“Smart Cities” approaches how cities have the power to change the way people live, work, and play. This means that everything from 5G connectivity to a whole connected city is impacting the next generation of smart cities and their citizens. This new iteration was unveiled at CES2020, inviting government leaders, investors, security professionals, stakeholders, and other thought leaders to discuss the new wave of ideas and solutions.
Smart cities are more connected, which presents a host of new challenges and opportunities around corresponding solutions. The smart city market is expected to rise to $158 billion in 2022, improving daily activities through efficiency around air quality and traffic patterns, emergency preparation, wayfinding and navigation, and energy optimization.
Key smart city points from CES2020:
- Importance of inclusion and equitable design — Smart city design at its core must deploy resources as efficiently as possible to provide balance for competing priorities, and to keep track of the consumer. By putting people at the center of the smart cities-vision, smart cities should be about wellbeing, so people, including those with visual or physical impairments, can navigate safely and enjoy the same level of accessibility and amenities. During the “The Reality of Smart City Development” panel, Park Won Soon, the Mayor of Seoul, South Korea emphasized that smart cities should be enjoyed by everyone as part of basic human rights, laying an institutional foundation to make smart cities more sustainable and equitable. For example, by providing free wifi everywhere, and for everyone.
- New technology enhancements coupled with repurposing aging infrastructure – The promise that technology holds, and at the same time some of the challenges that are faced by aging infrastructure. Cities are coalescing around mobility and social equity as top concerns, which is supported by leadership and vendors in many cities. Advocacy is important as supportive public policies in the built environment and connected mobility are shaped.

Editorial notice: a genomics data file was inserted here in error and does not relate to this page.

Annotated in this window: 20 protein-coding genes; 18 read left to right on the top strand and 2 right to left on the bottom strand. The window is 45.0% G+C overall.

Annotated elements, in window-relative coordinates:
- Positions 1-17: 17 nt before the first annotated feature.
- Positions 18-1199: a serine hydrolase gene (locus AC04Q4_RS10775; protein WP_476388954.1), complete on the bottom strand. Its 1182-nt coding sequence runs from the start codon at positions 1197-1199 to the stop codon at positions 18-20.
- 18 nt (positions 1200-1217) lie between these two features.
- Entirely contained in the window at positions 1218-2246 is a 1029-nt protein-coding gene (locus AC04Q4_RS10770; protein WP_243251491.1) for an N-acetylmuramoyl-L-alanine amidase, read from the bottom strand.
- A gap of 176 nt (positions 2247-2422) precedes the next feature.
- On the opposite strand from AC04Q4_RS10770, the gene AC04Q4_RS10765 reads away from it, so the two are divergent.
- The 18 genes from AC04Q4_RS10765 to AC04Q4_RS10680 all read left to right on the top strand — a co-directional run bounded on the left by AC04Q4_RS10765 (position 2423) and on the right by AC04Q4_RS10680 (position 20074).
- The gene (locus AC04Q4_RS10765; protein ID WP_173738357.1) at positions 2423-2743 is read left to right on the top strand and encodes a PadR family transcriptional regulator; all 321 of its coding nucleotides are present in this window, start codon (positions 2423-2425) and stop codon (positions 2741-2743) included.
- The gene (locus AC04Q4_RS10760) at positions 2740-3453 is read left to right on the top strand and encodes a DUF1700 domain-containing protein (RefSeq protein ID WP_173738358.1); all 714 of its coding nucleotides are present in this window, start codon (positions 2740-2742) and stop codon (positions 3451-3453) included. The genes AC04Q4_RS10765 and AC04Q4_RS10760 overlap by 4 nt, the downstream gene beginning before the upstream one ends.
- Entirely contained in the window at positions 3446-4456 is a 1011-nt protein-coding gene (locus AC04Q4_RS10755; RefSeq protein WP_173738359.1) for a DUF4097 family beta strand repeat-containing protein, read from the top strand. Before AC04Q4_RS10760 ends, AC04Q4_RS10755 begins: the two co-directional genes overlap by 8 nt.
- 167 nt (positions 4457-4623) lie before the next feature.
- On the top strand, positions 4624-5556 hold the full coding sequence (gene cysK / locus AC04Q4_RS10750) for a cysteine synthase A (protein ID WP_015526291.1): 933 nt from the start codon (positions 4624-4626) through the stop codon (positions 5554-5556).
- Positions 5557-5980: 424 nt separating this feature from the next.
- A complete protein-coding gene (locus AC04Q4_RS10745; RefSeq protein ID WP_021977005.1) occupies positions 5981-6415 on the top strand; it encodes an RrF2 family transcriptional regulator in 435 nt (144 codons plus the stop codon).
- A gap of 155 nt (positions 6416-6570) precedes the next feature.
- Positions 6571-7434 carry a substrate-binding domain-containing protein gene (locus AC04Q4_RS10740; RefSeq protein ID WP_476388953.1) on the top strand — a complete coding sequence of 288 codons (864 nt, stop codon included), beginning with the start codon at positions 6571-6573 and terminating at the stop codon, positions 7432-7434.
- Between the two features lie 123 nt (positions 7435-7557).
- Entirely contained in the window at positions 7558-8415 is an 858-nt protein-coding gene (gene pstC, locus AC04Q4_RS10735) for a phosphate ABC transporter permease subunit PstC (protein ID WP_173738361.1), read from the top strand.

- Prioritize public safety – It is predicted that 70% of IoT devices using cellular connections by 2022. Cities must focus on robust and reliable network connectivity for optimal communication. Cities achieve success when smart city-network infrastructure is embraced as a holistic strategy with the goal of enhancing each citizen’s safety through connectivity and accessibility.
- Cybersecurity awareness and data-centric perspective – “The tsunami of data is already upon us,” said Sameer Sharma, Global GM for New Markets/Smart Cities, IoT Solutions at Intel. As urban populations are exponentially increasing around the globe each year, a people-centric view is needed, in addition to a data-centric view. People are creating a lot more data. With more and more connected technologies and shared data, comes the responsibility of even greater cybersecurity measures and protection. Platforms must be safety-centric when so much is embedded in people’s daily lives because once platforms are compromised, the threat can compromise the asset(s) behind them.
- Public and private sectors must work together to address the greatest challenges – Initiatives to redesign cities must be a collaborative effort around sustainability and innovation. Nonprofit organizations can play a role in advocating for and bringing attention to timely issues. Behind every successful smart city, there are private or academic groups that support the local government’s efforts.
Smart cities are not a concept that is expected to arrive in 2030 or 2050, smart cities are becoming our reality now. An ideology shared across the CES2020 panels is that each smart city needs an individualized approach to identify the most pressing issues and priorities within the constraints of the existing infrastructure; however, solutions are most readily accessible and successful when there is collaboration across geographic areas and industry specialization, as well as across public, private and non-profit sectors.
All opinions & expressions are solely those of the author and not those of any other individual, institution or business.